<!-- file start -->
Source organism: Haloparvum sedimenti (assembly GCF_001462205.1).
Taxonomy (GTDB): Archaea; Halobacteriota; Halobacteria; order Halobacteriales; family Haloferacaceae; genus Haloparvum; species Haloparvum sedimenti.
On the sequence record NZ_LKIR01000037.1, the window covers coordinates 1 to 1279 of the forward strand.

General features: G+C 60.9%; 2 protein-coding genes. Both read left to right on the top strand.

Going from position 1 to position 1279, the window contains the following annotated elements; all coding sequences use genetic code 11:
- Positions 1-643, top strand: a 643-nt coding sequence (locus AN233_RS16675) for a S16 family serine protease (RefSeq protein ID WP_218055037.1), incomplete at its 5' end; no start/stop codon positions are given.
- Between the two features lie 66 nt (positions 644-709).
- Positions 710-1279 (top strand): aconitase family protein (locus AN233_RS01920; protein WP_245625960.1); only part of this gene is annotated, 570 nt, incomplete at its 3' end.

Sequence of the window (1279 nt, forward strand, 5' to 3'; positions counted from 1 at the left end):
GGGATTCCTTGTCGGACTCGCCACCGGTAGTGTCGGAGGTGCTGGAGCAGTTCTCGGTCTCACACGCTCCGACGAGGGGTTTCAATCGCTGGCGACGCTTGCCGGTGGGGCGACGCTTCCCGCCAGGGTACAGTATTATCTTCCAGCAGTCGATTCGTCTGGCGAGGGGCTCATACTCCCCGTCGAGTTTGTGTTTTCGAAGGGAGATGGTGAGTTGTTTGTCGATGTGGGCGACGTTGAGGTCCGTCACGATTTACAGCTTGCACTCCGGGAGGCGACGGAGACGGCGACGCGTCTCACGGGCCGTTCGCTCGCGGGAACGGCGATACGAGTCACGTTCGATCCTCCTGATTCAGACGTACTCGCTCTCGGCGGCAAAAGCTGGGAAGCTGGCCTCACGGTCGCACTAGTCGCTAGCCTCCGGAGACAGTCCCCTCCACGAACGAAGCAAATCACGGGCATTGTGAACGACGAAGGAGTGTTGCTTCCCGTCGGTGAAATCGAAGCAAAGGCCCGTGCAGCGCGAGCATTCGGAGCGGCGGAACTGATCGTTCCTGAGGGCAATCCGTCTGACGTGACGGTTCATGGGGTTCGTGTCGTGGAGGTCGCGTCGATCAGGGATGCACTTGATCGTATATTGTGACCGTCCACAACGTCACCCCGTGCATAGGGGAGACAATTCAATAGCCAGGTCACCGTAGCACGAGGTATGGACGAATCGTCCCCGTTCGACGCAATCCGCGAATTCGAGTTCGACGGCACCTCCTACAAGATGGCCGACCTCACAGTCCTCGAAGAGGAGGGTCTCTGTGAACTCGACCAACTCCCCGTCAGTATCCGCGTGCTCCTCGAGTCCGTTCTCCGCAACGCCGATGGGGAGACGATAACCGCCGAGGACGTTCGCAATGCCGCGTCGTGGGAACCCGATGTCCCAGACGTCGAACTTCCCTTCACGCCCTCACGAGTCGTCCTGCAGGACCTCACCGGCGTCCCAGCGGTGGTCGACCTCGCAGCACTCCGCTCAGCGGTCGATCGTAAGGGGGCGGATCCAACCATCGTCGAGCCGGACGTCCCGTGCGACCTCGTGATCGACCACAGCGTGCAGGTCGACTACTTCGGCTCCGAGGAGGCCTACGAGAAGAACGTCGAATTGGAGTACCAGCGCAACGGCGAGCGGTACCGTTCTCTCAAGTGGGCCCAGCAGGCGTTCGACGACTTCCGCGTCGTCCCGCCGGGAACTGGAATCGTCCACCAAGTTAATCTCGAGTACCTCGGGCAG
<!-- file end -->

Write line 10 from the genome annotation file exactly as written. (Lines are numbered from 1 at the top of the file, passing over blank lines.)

GGGATTCCTTGTCGGACTCGCCACCGGTAGTGTCGGAGGTGCTGGAGCAGTTCTCGGTCTCACACGCTCCGACGAGGGGTTTCAATCGCTGGCGACGCTTGCCGGTGGGGCGACGCTTCCCGCCAGGGTACAGTATTATCTTCCAGCAGTCGATTCGTCTGGCGAGGGGCTCATACTCCCCGTCGAGTTTGTGTTTTCGAAGGGAGATGGTGAGTTGTTTGTCGATGTGGGCGACGTTGAGGTCCGTCACGATTTACAGCTTGCACTCCGGGAGGCGACGGAGACGGCGACGCGTCTCACGGGCCGTTCGCTCGCGGGAACGGCGATACGAGTCACGTTCGATCCTCCTGATTCAGACGTACTCGCTCTCGGCGGCAAAAGCTGGGAAGCTGGCCTCACGGTCGCACTAGTCGCTAGCCTCCGGAGACAGTCCCCTCCACGAACGAAGCAAATCACGGGCATTGTGAACGACGAAGGAGTGTTGCTTCCCGTCGGTGAAATCGAAGCAAAGGCCCGTGCAGCGCGAGCATTCGGAGCGGCGGAACTGATCGTTCCTGAGGGCAATCCGTCTGACGTGACGGTTCATGGGGTTCGTGTCGTGGAGGTCGCGTCGATCAGGGATGCACTTGATCGTATATTGTGACCGTCCACAACGTCACCCCGTGCATAGGGGAGACAATTCAATAGCCAGGTCACCGTAGCACGAGGTATGGACGAATCGTCCCCGTTCGACGCAATCCGCGAATTCGAGTTCGACGGCACCTCCTACAAGATGGCCGACCTCACAGTCCTCGAAGAGGAGGGTCTCTGTGAACTCGACCAACTCCCCGTCAGTATCCGCGTGCTCCTCGAGTCCGTTCTCCGCAACGCCGATGGGGAGACGATAACCGCCGAGGACGTTCGCAATGCCGCGTCGTGGGAACCCGATGTCCCAGACGTCGAACTTCCCTTCACGCCCTCACGAGTCGTCCTGCAGGACCTCACCGGCGTCCCAGCGGTGGTCGACCTCGCAGCACTCCGCTCAGCGGTCGATCGTAAGGGGGCGGATCCAACCATCGTCGAGCCGGACGTCCCGTGCGACCTCGTGATCGACCACAGCGTGCAGGTCGACTACTTCGGCTCCGAGGAGGCCTACGAGAAGAACGTCGAATTGGAGTACCAGCGCAACGGCGAGCGGTACCGTTCTCTCAAGTGGGCCCAGCAGGCGTTCGACGACTTCCGCGTCGTCCCGCCGGGAACTGGAATCGTCCACCAAGTTAATCTCGAGTACCTCGGGCAG